Brendan Gallagher was trying to create havoc in front of the Flames' net, but the game was pretty much over, and his efforts fruitless as he got mauled for them. Gallagher and Wideman both went off for roughing, and the final few minutes played out with the Flames actually trying to add to their lead, with a great possible setup pass by Baertschi that both Setoguchi and Byron just fanned on.
And that was that. The Flames scored a season high six goals to win 6-2, and did it by outshooting the Habs 36-20, and out-corsiing them 65-57.
Flame of the game
It could be Gaudreau. It could be Jooris. But the Flames' top pairing is everything to them, and so, it's TJ Brodie. One of the best defenceman in the entire league, he played a team-high 24:21, scoring three assists and blocking three shots along the way. Over 13 games, he has 12 points, good for second out of all defencemen, behind just wait-wasn't-he-a-forward-what Brent Burns. And he's 24. And amazing defensively, completely thwarting a number of Habs chances and only getting caught on one. So yeah, he's actually one of the best players in the league, and everyone's starting to realize it.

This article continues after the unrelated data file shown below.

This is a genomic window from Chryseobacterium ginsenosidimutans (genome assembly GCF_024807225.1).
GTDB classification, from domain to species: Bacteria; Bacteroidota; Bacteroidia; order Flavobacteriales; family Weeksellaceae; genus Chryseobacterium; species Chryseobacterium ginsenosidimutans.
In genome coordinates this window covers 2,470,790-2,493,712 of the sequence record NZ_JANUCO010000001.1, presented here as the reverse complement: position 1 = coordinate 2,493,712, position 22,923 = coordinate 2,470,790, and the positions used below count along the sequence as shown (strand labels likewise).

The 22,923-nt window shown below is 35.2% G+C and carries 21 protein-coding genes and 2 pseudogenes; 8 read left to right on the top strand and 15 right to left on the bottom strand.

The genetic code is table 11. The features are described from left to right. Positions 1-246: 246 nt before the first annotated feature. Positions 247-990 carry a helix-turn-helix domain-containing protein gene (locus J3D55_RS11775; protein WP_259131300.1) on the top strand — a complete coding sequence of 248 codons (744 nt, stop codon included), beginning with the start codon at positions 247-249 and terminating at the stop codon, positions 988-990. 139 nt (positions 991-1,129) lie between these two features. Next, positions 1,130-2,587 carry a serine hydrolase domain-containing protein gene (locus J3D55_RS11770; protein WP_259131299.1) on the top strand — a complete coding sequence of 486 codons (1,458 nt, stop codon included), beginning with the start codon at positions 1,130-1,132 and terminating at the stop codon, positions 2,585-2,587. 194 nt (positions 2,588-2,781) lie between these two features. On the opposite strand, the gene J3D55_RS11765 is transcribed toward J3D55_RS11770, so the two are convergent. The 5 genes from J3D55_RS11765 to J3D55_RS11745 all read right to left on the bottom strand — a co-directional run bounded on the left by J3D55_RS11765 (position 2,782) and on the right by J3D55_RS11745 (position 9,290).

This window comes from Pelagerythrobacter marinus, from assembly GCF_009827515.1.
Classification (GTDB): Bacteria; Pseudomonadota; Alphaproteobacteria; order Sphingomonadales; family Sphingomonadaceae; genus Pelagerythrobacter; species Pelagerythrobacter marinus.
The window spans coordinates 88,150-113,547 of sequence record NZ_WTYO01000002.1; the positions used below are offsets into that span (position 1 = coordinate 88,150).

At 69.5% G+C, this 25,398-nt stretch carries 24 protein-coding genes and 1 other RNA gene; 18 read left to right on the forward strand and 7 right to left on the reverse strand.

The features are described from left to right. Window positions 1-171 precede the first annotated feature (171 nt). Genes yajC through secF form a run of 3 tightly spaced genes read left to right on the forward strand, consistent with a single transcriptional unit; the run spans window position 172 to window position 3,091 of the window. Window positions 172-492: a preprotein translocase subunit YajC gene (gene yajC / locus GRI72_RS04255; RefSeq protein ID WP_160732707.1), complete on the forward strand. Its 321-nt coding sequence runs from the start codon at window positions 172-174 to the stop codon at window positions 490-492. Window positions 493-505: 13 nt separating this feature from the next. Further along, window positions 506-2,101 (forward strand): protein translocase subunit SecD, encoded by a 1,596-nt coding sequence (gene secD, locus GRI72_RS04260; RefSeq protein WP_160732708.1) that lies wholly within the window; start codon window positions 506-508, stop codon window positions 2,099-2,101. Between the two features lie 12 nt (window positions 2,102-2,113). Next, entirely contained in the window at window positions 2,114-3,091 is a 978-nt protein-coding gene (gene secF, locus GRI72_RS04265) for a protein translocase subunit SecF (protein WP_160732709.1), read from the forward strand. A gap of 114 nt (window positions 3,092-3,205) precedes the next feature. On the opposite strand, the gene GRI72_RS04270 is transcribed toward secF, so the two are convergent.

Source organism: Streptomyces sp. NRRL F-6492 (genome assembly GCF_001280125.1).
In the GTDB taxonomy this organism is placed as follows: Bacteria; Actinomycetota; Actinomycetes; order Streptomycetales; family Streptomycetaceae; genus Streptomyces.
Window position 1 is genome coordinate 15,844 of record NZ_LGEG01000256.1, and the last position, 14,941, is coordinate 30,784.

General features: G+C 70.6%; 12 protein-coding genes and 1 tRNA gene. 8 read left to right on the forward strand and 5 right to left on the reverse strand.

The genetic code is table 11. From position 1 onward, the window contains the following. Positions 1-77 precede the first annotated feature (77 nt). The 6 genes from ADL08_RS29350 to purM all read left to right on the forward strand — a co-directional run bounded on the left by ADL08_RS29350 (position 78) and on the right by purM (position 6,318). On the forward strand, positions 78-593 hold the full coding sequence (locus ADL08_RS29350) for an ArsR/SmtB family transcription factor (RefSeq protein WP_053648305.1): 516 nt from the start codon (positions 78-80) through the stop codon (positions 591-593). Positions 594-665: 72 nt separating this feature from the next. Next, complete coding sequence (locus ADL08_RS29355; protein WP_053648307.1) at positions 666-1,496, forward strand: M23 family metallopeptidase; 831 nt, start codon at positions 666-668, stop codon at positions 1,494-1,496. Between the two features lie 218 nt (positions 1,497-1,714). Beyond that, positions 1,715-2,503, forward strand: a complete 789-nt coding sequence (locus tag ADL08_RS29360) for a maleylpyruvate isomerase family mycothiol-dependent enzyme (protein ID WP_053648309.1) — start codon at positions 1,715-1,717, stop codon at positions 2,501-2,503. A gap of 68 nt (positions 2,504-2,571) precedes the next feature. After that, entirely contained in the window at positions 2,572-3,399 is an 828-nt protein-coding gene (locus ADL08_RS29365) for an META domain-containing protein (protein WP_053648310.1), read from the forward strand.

- Baertschi is back! Baertschi didn't get a ton of ice time, playing more than just Bollig. Still, over his 10:49, he got two shots on net, and set up a couple of other chances his linemates just couldn't capitalize on. He couldn't make an immediate impact, but he didn't get many chances to, either. Hopefully that'll be around the corner, as with all the injuries to the Flames, he should have time yet to earn it.
- Granlund, meanwhile, is now the Flames' second line centre by default. His ice time went down a bit to 13:45, but hey, he got a goal. He's coming along great.
- Gaudreau is Gaudreau, which is to say, amazing. Two assists has him at eight points in 12 games, just one point behind Tanner Pearson for the rookie scoring lead. Hartley is rewarding him, too: 16:58 on the ice, third out of all Flames forwards, and 5:47 of that came on the powerplay, as he finally seems to be on the first unit. Two incredible assists, three shots. Great defensively. He's still so much fun to watch.